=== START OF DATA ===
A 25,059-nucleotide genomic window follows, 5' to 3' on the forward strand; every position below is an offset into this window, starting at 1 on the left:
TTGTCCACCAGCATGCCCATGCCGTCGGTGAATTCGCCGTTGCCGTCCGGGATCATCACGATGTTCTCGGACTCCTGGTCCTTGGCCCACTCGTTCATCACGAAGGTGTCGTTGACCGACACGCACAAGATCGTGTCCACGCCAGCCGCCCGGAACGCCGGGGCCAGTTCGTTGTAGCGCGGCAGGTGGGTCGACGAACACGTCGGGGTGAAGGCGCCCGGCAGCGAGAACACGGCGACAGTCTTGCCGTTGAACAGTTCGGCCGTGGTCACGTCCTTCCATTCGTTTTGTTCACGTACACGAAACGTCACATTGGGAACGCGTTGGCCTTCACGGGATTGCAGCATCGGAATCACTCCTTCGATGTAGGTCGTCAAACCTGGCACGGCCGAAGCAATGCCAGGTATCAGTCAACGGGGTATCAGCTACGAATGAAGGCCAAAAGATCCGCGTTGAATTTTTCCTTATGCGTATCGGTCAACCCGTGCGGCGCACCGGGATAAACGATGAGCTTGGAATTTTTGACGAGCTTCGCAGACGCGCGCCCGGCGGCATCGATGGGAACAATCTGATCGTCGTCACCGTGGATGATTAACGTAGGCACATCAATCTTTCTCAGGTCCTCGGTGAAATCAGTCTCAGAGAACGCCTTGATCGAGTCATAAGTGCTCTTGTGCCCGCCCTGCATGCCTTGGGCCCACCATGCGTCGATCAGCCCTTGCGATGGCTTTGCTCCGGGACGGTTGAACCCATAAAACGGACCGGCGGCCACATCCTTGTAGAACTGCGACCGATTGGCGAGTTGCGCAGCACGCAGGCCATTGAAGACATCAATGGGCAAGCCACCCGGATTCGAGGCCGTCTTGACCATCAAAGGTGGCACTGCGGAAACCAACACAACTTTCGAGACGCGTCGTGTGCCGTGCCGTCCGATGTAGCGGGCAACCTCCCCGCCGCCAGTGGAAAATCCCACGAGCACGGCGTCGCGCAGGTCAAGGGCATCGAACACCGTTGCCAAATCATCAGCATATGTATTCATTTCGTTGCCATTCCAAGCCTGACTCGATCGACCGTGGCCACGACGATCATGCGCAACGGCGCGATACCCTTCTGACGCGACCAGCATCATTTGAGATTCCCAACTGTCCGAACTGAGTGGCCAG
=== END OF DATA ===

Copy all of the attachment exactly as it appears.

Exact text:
A 25,059-nucleotide genomic window follows, 5' to 3' on the forward strand; every position below is an offset into this window, starting at 1 on the left:
TTGTCCACCAGCATGCCCATGCCGTCGGTGAATTCGCCGTTGCCGTCCGGGATCATCACGATGTTCTCGGACTCCTGGTCCTTGGCCCACTCGTTCATCACGAAGGTGTCGTTGACCGACACGCACAAGATCGTGTCCACGCCAGCCGCCCGGAACGCCGGGGCCAGTTCGTTGTAGCGCGGCAGGTGGGTCGACGAACACGTCGGGGTGAAGGCGCCCGGCAGCGAGAACACGGCGACAGTCTTGCCGTTGAACAGTTCGGCCGTGGTCACGTCCTTCCATTCGTTTTGTTCACGTACACGAAACGTCACATTGGGAACGCGTTGGCCTTCACGGGATTGCAGCATCGGAATCACTCCTTCGATGTAGGTCGTCAAACCTGGCACGGCCGAAGCAATGCCAGGTATCAGTCAACGGGGTATCAGCTACGAATGAAGGCCAAAAGATCCGCGTTGAATTTTTCCTTATGCGTATCGGTCAACCCGTGCGGCGCACCGGGATAAACGATGAGCTTGGAATTTTTGACGAGCTTCGCAGACGCGCGCCCGGCGGCATCGATGGGAACAATCTGATCGTCGTCACCGTGGATGATTAACGTAGGCACATCAATCTTTCTCAGGTCCTCGGTGAAATCAGTCTCAGAGAACGCCTTGATCGAGTCATAAGTGCTCTTGTGCCCGCCCTGCATGCCTTGGGCCCACCATGCGTCGATCAGCCCTTGCGATGGCTTTGCTCCGGGACGGTTGAACCCATAAAACGGACCGGCGGCCACATCCTTGTAGAACTGCGACCGATTGGCGAGTTGCGCAGCACGCAGGCCATTGAAGACATCAATGGGCAAGCCACCCGGATTCGAGGCCGTCTTGACCATCAAAGGTGGCACTGCGGAAACCAACACAACTTTCGAGACGCGTCGTGTGCCGTGCCGTCCGATGTAGCGGGCAACCTCCCCGCCGCCAGTGGAAAATCCCACGAGCACGGCGTCGCGCAGGTCAAGGGCATCGAACACCGTTGCCAAATCATCAGCATATGTATTCATTTCGTTGCCATTCCAAGCCTGACTCGATCGACCGTGGCCACGACGATCATGCGCAACGGCGCGATACCCTTCTGACGCGACCAGCATCATTTGAGATTCCCAACTGTCCGAACTGAGTGGCCAG